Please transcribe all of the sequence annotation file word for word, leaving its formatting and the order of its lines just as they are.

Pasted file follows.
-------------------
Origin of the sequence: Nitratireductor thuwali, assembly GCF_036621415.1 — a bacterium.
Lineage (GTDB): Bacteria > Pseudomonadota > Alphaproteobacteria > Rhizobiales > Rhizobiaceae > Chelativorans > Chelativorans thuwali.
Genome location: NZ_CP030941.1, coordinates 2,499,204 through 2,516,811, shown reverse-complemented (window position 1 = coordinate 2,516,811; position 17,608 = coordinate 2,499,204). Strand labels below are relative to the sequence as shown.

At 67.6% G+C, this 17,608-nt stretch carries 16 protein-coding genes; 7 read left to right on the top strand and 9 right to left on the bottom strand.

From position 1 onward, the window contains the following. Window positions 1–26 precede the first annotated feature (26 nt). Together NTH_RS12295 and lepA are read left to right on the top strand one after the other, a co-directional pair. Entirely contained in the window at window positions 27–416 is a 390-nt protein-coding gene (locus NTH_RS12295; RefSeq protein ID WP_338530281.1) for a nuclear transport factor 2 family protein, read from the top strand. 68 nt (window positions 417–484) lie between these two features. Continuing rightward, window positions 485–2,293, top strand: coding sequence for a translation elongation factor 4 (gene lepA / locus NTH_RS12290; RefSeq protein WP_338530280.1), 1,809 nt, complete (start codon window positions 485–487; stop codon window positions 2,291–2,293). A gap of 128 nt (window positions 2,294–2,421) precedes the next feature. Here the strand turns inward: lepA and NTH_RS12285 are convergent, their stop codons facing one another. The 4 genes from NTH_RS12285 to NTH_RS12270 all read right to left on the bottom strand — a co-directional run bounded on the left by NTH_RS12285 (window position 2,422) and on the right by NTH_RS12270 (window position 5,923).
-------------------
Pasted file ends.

Origin of the sequence: Nitratireductor thuwali, assembly GCF_036621415.1 — a bacterium.
Lineage (GTDB): Bacteria > Pseudomonadota > Alphaproteobacteria > Rhizobiales > Rhizobiaceae > Chelativorans > Chelativorans thuwali.
Genome location: NZ_CP030941.1, coordinates 2,499,204 through 2,516,811, shown reverse-complemented (window position 1 = coordinate 2,516,811; position 17,608 = coordinate 2,499,204). Strand labels below are relative to the sequence as shown.

At 67.6% G+C, this 17,608-nt stretch carries 16 protein-coding genes; 7 read left to right on the top strand and 9 right to left on the bottom strand.

From position 1 onward, the window contains the following. Window positions 1–26 precede the first annotated feature (26 nt). Together NTH_RS12295 and lepA are read left to right on the top strand one after the other, a co-directional pair. Entirely contained in the window at window positions 27–416 is a 390-nt protein-coding gene (locus NTH_RS12295; RefSeq protein ID WP_338530281.1) for a nuclear transport factor 2 family protein, read from the top strand. 68 nt (window positions 417–484) lie between these two features. Continuing rightward, window positions 485–2,293, top strand: coding sequence for a translation elongation factor 4 (gene lepA / locus NTH_RS12290; RefSeq protein WP_338530280.1), 1,809 nt, complete (start codon window positions 485–487; stop codon window positions 2,291–2,293). A gap of 128 nt (window positions 2,294–2,421) precedes the next feature. Here the strand turns inward: lepA and NTH_RS12285 are convergent, their stop codons facing one another. The 4 genes from NTH_RS12285 to NTH_RS12270 all read right to left on the bottom strand — a co-directional run bounded on the left by NTH_RS12285 (window position 2,422) and on the right by NTH_RS12270 (window position 5,923).